Gone Fishing

If you want to be deft with language, you can travel from anywhere in the world to a village
in the south of Ireland, hang upside down in the ramparts of an old castle, with your ankles
held by a pleasant gentleman, lay your lips on the Blarney stone, then words are supposed to
flow freely thereafter. Does it work? I have kissed it many times, maybe that is why I am
playing with words right now.
It is what you do not see when you are up in the ramparts of Blarney castle, that is
what I want to tell you about. Beyond the castle you will see Blarney House, The Mansion
we called it when growing up outside the estate in the forties and fifties but hidden from view
beyond the Mansion and its wide sweep of lawn is Blarney Lake.
This was our domain, our playground, seventy years ago. As soon as the school bell
rang at three o clock we were out the door skipping down the railway sleeper steps to the
road, a quick dash diagonally across the village square, then up the road to my house No 6,
and my pal Mary’s No 16. A quick “Hello” to our mothers as we kicked off the school shoes
and donned our wellies. These rubber boots were essential for our adventure. Helping
ourselves to a slice of bread and jam had a twofold purpose, we loved it and of course we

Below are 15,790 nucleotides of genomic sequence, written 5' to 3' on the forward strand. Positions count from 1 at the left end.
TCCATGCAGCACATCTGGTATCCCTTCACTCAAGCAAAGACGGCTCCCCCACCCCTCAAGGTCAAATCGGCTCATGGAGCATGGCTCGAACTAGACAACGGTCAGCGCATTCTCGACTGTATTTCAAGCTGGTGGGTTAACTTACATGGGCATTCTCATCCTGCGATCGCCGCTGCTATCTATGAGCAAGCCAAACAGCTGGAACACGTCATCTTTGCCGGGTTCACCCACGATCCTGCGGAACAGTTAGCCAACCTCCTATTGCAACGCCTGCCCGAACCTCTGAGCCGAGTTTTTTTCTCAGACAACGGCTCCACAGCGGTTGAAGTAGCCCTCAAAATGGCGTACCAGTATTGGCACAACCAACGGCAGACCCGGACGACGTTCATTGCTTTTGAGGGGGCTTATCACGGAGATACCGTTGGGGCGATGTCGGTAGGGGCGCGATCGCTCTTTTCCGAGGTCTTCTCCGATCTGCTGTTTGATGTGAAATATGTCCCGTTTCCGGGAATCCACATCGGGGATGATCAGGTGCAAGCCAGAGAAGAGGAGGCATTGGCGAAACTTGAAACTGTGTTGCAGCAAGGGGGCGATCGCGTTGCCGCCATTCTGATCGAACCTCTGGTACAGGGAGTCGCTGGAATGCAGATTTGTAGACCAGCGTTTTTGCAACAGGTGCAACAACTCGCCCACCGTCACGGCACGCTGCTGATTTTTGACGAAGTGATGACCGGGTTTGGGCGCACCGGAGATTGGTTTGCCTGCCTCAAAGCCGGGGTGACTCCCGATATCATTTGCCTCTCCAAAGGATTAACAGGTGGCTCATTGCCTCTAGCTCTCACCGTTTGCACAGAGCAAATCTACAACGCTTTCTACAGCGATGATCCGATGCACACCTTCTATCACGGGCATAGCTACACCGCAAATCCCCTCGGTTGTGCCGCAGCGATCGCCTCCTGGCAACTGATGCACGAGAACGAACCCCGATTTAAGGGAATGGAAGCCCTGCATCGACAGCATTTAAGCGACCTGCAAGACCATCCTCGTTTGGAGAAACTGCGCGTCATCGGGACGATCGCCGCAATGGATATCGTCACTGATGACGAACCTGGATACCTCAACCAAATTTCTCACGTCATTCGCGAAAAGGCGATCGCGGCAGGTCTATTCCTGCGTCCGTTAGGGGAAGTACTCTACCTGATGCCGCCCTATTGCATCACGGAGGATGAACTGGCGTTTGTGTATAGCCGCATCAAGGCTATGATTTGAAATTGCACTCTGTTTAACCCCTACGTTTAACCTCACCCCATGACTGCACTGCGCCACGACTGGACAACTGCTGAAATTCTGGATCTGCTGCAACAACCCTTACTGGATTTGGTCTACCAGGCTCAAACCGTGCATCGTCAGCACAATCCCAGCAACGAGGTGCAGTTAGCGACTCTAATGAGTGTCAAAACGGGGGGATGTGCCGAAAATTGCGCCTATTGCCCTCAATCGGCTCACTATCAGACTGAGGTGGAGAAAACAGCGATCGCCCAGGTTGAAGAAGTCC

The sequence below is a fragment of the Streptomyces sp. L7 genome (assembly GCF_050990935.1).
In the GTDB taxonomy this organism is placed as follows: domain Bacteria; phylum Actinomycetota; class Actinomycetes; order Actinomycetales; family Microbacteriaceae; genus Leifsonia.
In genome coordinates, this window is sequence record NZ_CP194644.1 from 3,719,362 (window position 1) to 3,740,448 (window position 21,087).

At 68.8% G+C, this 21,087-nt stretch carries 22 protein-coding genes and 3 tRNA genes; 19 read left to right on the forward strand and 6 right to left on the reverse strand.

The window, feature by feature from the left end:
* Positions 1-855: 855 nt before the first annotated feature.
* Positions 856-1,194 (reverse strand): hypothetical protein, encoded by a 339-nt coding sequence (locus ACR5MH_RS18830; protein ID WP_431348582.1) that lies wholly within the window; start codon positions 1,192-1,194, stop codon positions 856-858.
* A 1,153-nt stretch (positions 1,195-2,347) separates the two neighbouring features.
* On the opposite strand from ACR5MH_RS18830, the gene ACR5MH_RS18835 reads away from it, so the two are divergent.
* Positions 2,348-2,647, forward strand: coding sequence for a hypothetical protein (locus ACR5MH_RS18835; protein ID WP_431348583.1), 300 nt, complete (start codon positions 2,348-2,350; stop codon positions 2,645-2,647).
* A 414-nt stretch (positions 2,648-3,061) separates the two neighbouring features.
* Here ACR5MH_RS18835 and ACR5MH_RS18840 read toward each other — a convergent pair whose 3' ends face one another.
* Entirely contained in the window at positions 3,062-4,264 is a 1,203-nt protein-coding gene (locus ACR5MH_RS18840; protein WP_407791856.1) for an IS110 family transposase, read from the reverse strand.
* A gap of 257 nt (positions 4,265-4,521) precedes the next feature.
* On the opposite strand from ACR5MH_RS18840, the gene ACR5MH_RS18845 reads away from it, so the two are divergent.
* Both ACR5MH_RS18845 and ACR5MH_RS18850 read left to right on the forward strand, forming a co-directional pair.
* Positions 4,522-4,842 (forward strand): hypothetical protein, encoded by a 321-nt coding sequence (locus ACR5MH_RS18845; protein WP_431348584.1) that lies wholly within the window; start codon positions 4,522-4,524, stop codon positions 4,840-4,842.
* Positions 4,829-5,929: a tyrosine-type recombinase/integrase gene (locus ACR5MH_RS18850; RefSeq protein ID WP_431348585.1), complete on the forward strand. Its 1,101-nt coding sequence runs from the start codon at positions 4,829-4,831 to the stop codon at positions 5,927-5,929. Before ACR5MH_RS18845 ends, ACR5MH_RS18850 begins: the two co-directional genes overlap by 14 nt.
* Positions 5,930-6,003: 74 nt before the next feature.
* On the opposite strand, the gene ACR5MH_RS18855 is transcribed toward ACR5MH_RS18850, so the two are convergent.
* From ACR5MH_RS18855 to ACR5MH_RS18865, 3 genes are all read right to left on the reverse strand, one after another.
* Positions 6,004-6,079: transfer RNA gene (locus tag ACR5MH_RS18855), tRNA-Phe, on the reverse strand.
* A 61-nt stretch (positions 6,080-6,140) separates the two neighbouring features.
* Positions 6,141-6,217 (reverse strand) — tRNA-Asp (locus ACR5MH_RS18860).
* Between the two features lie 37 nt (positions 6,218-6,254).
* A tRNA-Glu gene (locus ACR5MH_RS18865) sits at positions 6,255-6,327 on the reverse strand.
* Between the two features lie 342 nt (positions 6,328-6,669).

were hungry but it also meant we were able to slip a slice of dry bread into our pockets
unseen, another part of the plan.
We would climb through the gap in the ditch bordering the estate. It led into a large
field where the horses from the Turret farm grazed, by cutting diagonally across this field we
would ease under the fence bordering the avenue leading to Blarney House.
It was a long trek up the avenue, past the shadowed area around the witch’s kitchen, up past
the farm, another long stretch to the edge of the lake carefully skirting the Mansion grounds.
The lake was surrounded by weeping willows, reeds, and bull rushes. Under one of the
overhanging trees we had a hiding place for our bamboo rods, lengths of twine and a tin box
holding a selection of bent pins.
Rubbing the dry bread into a tight ball in our sweaty palms, it was easy to attach it to the pin
tied to the end of the twine. Next, we had to navigate the swampy ground to find a solid spot
to stand on and cast our lines. We hoped to catch perch or roach, we rarely caught anything,
our mothers never would have cooked them anyway, they were considered dirty fish.
The older boys were much more daring, my brother Ted and his friend Tom would
bring pocketknives and lengths of rope. There were lots of small branches lying around under
the trees. They would tie these together tightly and make a raft, shouting with excitement as
they set off round the edge of the lake. This terrified me as it was believed locally that the
lake was bottomless.
When I tired of fishing, I loved sitting on a grassy knoll and peeling the skin from a bulrush,
the challenge was to strip it from bottom to top without breaking the taper inside.
Late in the evenings an older gang again would arrive, they put down night lines into the
holes around the lake and in the morning, they would have caught eels as fat as my arm.